There is a good reason for this.
Although a new collective bargaining agreement isn't in place, and thus the rules of free agency aren't known, the Vikings are bracing to lose starting left end Ray Edwards. Edwards, who has five years of NFL service, wasn't pleased last offseason when he didn't receive a contract extension and is expected to sign elsewhere if given the opportunity.
Minnesota did sign defensive end Brian Robison to a three-year, $14.1 million contact just before the lockout began, but at 6-3, 259 pounds, he is considered by some to be better suited toward starting at right end or as a situational pass rusher at left end.
That is the role in which Robison has been used, as well as inside in nickel situations. The Vikings used a fourth-round pick on Southern Cal defensive end Everson Griffen last year, but he has had a couple of run-ins with the law this offseason in California and there will be some concerns about his reliability.
As for the right-end position, that is manned by Pro Bowl player Jared Allen, whose preference is to play as many snaps as possible.
Add in the fact that coach Leslie Frazier has made no secret of his desire to see improvement from the defensive line as a whole and it's no surprise that the expectation is the Vikings will address the defensive front early in the draft.
"We are going to try to upgrade our defensive line," Frazier said. "It may be through the draft, it may be through free agency. That's a scenario where we want to do some things that can really help our defensive line. We're aging at one of the spots. We need to do some things to improve. One of the mantras has been being good against the run, stopping the run. We've kind of slipped a little bit so we have to take a look at some things and see what we have to do to improve in that area."
When Frazier speaks of his team aging at a spot he's talking about nose tackle. Pat Williams is 38 years old and is set to be a free agent when the lockout ends. When that will happen is, of course, an unknown.
The fact is this draft is extremely deep at end, meaning a top-level player could be there at No. 12.
Speculation on which direction the Vikings might go has included North Carolina's Robert Quinn; Wisconsin's J.J. Watt; Iowa's Adrian Clayborn; California's Cameron Jordan; and even Clemson's Da'Quan Bowers.
Bowers has been expected to go much higher than 12th, but appears to be dropping because of reports that he failed to pass physicals. Whether this is accurate information or is being floated by a team hoping that Bowers simply drops remains to be seen.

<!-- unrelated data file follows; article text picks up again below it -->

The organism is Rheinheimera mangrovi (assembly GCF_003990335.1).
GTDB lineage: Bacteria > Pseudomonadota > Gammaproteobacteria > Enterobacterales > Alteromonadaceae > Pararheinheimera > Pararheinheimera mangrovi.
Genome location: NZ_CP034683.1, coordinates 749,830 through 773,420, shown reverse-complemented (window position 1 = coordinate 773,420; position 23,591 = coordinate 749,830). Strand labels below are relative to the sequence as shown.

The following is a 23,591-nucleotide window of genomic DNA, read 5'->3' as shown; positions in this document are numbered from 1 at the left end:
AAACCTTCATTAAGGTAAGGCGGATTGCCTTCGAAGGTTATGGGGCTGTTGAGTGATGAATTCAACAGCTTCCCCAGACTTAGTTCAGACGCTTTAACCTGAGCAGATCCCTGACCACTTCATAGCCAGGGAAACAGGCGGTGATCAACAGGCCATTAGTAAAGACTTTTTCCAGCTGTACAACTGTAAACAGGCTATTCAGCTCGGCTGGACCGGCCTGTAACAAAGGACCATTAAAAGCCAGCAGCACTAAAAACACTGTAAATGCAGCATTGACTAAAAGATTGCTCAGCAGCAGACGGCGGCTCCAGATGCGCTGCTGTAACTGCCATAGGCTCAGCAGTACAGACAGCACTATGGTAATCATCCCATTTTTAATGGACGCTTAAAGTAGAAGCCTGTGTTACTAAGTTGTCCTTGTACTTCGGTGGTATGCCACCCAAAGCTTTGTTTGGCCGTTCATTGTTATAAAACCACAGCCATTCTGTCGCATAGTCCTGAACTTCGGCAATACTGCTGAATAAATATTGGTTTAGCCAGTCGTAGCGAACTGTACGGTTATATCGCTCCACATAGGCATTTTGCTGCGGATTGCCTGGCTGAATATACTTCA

Certainly, it would be hard for the Vikings to pass on Bowers if he is there.
"Even if there were free agency, we might still look at quarterbacks (in the draft), unless there was a free-agent quarterback that had youth and you knew you were going to have him for a number of years," Frazier said. "With a veteran guy, we'd still be looking at drafting a guy, because we need to build around a young guy who is likely to (stick around)."
The Vikings hold the 12th overall pick in the first round and it remains unclear which prospect they covet. The list of potential candidates includes Missouri's Blaine Gabbert, Auburn's Cam Newton, Washington's Jake Locker, TCU's Andy Dalton, Arkansas' Ryan Mallet, Florida State's Christian Ponder and Nevada's Colin Kaepernick.
The Vikings are doing their due diligence on all, although clearly they would have to trade up if they want a shot at getting Gabbert or Newton. Frazier mentioned on more than one occasion that moving up might be a possibility.
Frazier again made it clear that no matter what happens in the Vikings' pursuit of a quarterback - free agency and trades are off limits right now because of the NFL lockout – that he won't be making a late-summer call to Brett Favre to attempt to talk him out of retirement.
Right now, the quarterbacks on the Vikings' roster are Joe Webb and Rhett Bomar, who was signed late last season off the New York Giants practice squad.
Webb started the final two games of the season after Favre suffered a concussion and led the team to a victory over Philadelphia before finishing up with a loss at Detroit.
In four games, Webb completed 54 of 89 passes for 480 yards with no touchdowns, three interceptions and a 61.1 passer rating.
While the Vikings have said all the right things about giving Webb a chance to compete, the reality is he was drafted in the sixth round last April with the intention that he would be moved to wide receiver.
That didn't happen after coach Brad Childress saw Webb throw in a rookie camp, but Childress is gone and there is a chance Webb could end up in some type of wildcat role.
The Vikings don't own a third-round pick because they dealt it to New England in the Randy Moss trade last fall. Frazier knows if he's going to get his wish of bringing in a rookie starter that it almost certainly will have to be early in the draft.
"I can't imagine a scenario where we wouldn't add a quarterback (in the draft) at some point," Frazier said. "If you're going to get a franchise-type guy that you can build around, he usually comes earlier than later - the first or second round. It's an aberration to get a Tom Brady in the sixth round."